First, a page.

Vintage Wedding Ring Set?
Q: Focus on Design is an occasional feature I
post here ... when the mood strikes! It is an
opportunity to talk about quilt top patterns.
I choose these randomly, and may even repeat
myself since I don't keep a list!
Let's talk about our experiences, likes and
dislikes. We can talk about favorite pattern
sources and color combinations. Let's set
aside issues of pre washing, of kids, even of
chocolate. Those can be interesting topics,
but *this* thread is Focus on Design. So,
let's focus on Double Wedding Ring!
PAT in VA/USA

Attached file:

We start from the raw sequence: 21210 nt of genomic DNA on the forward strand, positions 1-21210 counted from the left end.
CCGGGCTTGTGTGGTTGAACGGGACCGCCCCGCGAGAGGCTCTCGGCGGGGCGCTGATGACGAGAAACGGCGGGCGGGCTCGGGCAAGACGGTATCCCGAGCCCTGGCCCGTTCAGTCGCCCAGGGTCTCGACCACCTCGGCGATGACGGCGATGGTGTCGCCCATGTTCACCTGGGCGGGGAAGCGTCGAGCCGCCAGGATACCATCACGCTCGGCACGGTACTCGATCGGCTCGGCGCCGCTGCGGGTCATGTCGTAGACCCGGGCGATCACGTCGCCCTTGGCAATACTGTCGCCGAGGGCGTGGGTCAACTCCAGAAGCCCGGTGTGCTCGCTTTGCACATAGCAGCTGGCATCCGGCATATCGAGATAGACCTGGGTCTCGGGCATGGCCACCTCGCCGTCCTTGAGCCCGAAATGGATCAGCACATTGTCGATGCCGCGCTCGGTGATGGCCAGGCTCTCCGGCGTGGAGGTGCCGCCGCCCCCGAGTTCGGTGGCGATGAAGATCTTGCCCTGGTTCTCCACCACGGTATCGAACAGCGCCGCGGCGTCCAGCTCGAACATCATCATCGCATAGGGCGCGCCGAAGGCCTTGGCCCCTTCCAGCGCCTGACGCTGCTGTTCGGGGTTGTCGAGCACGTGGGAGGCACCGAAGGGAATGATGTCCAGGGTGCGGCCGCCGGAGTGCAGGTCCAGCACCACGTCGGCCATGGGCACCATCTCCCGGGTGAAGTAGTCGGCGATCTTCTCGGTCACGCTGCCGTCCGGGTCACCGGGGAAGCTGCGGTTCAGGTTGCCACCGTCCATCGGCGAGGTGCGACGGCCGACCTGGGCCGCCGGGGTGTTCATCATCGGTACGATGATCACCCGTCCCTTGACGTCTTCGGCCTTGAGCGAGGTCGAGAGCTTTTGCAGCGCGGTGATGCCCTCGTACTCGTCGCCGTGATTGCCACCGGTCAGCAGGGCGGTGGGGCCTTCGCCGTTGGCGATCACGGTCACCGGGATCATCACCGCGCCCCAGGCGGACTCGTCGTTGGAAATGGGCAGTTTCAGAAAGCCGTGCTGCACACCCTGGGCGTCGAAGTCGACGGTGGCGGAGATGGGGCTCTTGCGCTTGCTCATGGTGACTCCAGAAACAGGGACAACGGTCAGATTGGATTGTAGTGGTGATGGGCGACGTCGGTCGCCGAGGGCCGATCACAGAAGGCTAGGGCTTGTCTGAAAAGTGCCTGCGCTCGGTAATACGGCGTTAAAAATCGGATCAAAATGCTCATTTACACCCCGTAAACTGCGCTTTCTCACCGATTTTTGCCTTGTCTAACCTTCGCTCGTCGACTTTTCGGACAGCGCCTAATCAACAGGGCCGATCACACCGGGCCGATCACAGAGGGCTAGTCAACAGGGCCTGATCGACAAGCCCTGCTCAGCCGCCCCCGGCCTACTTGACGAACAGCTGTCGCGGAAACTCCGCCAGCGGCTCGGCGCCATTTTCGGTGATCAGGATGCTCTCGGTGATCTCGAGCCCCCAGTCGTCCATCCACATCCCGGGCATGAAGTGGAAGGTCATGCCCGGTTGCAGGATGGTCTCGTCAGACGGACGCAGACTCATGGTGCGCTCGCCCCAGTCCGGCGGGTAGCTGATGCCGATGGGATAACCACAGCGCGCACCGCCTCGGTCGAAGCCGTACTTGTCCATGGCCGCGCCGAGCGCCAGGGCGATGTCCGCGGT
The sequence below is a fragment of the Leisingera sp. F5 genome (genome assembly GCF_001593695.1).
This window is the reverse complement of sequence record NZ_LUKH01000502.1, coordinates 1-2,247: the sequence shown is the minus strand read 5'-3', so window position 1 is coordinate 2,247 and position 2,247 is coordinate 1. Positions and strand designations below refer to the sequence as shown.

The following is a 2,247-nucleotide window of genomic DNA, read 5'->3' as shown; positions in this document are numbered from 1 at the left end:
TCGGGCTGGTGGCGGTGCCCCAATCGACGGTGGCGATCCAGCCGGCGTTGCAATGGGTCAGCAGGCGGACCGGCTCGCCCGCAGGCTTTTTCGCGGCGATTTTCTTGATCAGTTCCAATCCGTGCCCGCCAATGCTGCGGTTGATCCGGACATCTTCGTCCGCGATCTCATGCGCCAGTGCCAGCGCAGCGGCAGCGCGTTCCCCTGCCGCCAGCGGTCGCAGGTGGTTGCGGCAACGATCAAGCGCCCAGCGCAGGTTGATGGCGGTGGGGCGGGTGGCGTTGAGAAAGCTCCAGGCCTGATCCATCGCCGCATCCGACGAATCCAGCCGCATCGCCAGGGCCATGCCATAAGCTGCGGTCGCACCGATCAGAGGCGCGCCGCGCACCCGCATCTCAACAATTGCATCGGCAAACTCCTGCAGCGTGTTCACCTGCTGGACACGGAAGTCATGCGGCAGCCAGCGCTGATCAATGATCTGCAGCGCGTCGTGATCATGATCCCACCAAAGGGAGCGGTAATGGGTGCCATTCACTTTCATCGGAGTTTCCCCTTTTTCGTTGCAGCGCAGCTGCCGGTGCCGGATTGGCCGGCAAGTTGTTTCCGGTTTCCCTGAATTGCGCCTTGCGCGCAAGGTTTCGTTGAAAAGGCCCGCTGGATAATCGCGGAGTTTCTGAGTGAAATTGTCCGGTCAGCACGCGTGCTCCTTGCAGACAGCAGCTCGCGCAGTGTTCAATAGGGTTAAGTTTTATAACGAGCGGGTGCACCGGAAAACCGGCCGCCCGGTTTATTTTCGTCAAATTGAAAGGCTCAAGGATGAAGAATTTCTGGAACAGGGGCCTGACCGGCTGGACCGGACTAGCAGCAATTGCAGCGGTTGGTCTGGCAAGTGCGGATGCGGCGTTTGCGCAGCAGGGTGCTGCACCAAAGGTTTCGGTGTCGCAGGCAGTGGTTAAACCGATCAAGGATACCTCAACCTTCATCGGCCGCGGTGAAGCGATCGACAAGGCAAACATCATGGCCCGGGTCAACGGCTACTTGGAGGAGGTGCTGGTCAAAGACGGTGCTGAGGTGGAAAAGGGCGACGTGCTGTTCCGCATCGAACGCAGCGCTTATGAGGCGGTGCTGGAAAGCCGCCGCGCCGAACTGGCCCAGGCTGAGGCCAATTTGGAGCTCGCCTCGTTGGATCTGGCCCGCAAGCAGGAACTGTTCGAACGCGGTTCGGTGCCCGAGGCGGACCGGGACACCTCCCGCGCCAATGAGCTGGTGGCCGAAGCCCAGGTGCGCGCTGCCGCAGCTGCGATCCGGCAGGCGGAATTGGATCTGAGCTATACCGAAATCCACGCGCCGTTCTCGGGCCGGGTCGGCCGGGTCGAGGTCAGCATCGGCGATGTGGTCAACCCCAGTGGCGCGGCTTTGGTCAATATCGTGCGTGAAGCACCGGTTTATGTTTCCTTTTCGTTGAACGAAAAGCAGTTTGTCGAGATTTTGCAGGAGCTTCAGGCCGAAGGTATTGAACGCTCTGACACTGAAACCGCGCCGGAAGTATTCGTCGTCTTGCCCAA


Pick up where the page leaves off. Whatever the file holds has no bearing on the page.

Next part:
A:I've always loved this design, and considered making it for my son and daughter-in-law's wedding quilt. BUT, when I saw the holes the dog chewed in my daughter-in-law's lap quilt, I decided that I'd wait for a more careful recipient [like myself, maybe?] I adore my daughter-in-law, but some folks are "pretty but easy" quilt folks and some are "heirloom" quilt folks. She's the former [at least during this stage of their lives.] I think I saw one of these done all in florals...watercolour style? Has anyone attempted this? The idea intrigues me, and is definitely on my "someday" list. I tackled a queen size double wedding ring very early in my quilting life, nearly 30 years ago. I didn't know anyone who quilted, but I had read books on quilting, including the DWR pattern. I used a cardboard template and my garment sewing remnants to cut out all the pieces. One of the books suggested appliqueing the rings on to the background to avoid the curved seams. It made sense to me. I bought a couple king size poly-cotton sheets -- one for the ring background, one for the quilt backing. I couldn't see cutting up the background fabric into individual squares, because I'd only have to sew them back together again. So I pieced each arc, then sewed them all together! I pinned the whole thing to the background sheet and started appliqueing. I don't remember how long this took me, but it was a long time -- more than one winter, if I remember correctly. I wanted to hand quilt it, but had never heard of using a hoop for such a big quilt, so I designed and built myself a quilting frame that would allow me to roll the quilt up on the bars and have only 18-24" for quilting. I sandwiched the quilt, basted it, and put it in the frame, in the middle of our big dining room. Then I started quilting, using a stab stitch, because I didn't know or understand about the rocking stitch. I was no where near done by the end of that first winter, so I took the legs off my rack and put it away for the summer. I don't remember how many winters it took to get it quilted -- at least two, but it finally got done. We have used it on our bed quite a bit. Some of the pieces are quite faded and some are showing some wear, but all my applique stitches are holding. When the quilting started to come out, I quit using it regularly until I could get that fixed. I tried hand quilting it again; that ended rather quickly when I realized how hard it was to quilt through those two poly-cotton sheets. I finally ended up using the machine to fix up the places where the quilting had come out;I didn't want to use it as it was and risk having the batting get all lumpy, and I didn't want to just leave it in the closet and not use it. Not much. ;) I did make a small wall hanging for my in-laws' 50th wedding anniversary about sixteen years ago, not long after I started quilting. I used a pattern I found in one of Georgia Bonesteel's lap quilting books. I do love to see DWR quilts (that yellow one Taria shared with us is gorgeous!), and someday I hope to make another one. BTW, yesterday at the quilt show I saw one done in tans and browns on a cream background. It was amazing! But it was a variation I'd never seen before, with (I think) only about five pieces in each arc. And the arcs weren't smoothly curved at all; they were jagged -- a very interesting and eye-catching version. I really liked it. :)
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